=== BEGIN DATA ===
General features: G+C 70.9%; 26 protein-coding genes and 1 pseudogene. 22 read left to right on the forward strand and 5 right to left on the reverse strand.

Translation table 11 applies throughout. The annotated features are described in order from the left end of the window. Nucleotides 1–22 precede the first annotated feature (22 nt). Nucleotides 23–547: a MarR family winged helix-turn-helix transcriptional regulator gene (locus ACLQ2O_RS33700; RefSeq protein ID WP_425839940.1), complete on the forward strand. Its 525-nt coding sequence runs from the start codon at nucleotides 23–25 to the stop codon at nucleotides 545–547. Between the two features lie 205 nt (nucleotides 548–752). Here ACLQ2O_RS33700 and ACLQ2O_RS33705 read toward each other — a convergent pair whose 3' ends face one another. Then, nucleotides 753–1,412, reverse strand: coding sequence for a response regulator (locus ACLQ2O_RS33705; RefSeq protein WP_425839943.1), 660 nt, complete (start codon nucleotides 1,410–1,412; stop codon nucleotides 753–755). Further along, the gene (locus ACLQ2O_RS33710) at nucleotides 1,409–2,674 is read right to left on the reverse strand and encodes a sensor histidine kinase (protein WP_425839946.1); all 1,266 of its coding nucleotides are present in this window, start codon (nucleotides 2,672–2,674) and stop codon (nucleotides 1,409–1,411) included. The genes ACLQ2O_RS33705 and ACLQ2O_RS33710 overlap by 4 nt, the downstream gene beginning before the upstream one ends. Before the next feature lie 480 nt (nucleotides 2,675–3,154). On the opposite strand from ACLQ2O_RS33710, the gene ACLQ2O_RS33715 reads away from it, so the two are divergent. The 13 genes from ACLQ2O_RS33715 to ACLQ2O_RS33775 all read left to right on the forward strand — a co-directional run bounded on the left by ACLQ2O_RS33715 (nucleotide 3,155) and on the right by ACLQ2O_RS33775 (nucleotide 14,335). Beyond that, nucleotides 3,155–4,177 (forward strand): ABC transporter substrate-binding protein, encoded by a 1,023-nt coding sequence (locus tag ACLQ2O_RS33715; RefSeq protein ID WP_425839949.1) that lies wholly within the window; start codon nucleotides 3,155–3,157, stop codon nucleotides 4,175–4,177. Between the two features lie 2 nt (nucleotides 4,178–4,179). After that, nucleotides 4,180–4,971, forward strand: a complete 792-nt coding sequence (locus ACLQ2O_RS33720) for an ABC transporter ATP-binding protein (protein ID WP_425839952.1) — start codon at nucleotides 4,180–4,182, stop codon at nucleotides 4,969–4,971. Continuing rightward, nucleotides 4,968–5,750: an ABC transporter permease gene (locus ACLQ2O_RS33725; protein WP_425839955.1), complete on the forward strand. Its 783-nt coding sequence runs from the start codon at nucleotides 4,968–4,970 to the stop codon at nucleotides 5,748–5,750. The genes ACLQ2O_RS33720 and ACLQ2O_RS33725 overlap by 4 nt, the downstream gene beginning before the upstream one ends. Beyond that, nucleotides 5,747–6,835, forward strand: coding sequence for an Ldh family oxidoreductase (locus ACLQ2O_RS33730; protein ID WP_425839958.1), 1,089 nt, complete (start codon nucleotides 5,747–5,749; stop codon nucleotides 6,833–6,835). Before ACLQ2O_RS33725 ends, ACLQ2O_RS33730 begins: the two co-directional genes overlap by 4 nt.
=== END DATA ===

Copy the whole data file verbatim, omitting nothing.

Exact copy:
General features: G+C 70.9%; 26 protein-coding genes and 1 pseudogene. 22 read left to right on the forward strand and 5 right to left on the reverse strand.

Translation table 11 applies throughout. The annotated features are described in order from the left end of the window. Nucleotides 1–22 precede the first annotated feature (22 nt). Nucleotides 23–547: a MarR family winged helix-turn-helix transcriptional regulator gene (locus ACLQ2O_RS33700; RefSeq protein ID WP_425839940.1), complete on the forward strand. Its 525-nt coding sequence runs from the start codon at nucleotides 23–25 to the stop codon at nucleotides 545–547. Between the two features lie 205 nt (nucleotides 548–752). Here ACLQ2O_RS33700 and ACLQ2O_RS33705 read toward each other — a convergent pair whose 3' ends face one another. Then, nucleotides 753–1,412, reverse strand: coding sequence for a response regulator (locus ACLQ2O_RS33705; RefSeq protein WP_425839943.1), 660 nt, complete (start codon nucleotides 1,410–1,412; stop codon nucleotides 753–755). Further along, the gene (locus ACLQ2O_RS33710) at nucleotides 1,409–2,674 is read right to left on the reverse strand and encodes a sensor histidine kinase (protein WP_425839946.1); all 1,266 of its coding nucleotides are present in this window, start codon (nucleotides 2,672–2,674) and stop codon (nucleotides 1,409–1,411) included. The genes ACLQ2O_RS33705 and ACLQ2O_RS33710 overlap by 4 nt, the downstream gene beginning before the upstream one ends. Before the next feature lie 480 nt (nucleotides 2,675–3,154). On the opposite strand from ACLQ2O_RS33710, the gene ACLQ2O_RS33715 reads away from it, so the two are divergent. The 13 genes from ACLQ2O_RS33715 to ACLQ2O_RS33775 all read left to right on the forward strand — a co-directional run bounded on the left by ACLQ2O_RS33715 (nucleotide 3,155) and on the right by ACLQ2O_RS33775 (nucleotide 14,335). Beyond that, nucleotides 3,155–4,177 (forward strand): ABC transporter substrate-binding protein, encoded by a 1,023-nt coding sequence (locus tag ACLQ2O_RS33715; RefSeq protein ID WP_425839949.1) that lies wholly within the window; start codon nucleotides 3,155–3,157, stop codon nucleotides 4,175–4,177. Between the two features lie 2 nt (nucleotides 4,178–4,179). After that, nucleotides 4,180–4,971, forward strand: a complete 792-nt coding sequence (locus ACLQ2O_RS33720) for an ABC transporter ATP-binding protein (protein ID WP_425839952.1) — start codon at nucleotides 4,180–4,182, stop codon at nucleotides 4,969–4,971. Continuing rightward, nucleotides 4,968–5,750: an ABC transporter permease gene (locus ACLQ2O_RS33725; protein WP_425839955.1), complete on the forward strand. Its 783-nt coding sequence runs from the start codon at nucleotides 4,968–4,970 to the stop codon at nucleotides 5,748–5,750. The genes ACLQ2O_RS33720 and ACLQ2O_RS33725 overlap by 4 nt, the downstream gene beginning before the upstream one ends. Beyond that, nucleotides 5,747–6,835, forward strand: coding sequence for an Ldh family oxidoreductase (locus ACLQ2O_RS33730; protein ID WP_425839958.1), 1,089 nt, complete (start codon nucleotides 5,747–5,749; stop codon nucleotides 6,833–6,835). Before ACLQ2O_RS33725 ends, ACLQ2O_RS33730 begins: the two co-directional genes overlap by 4 nt.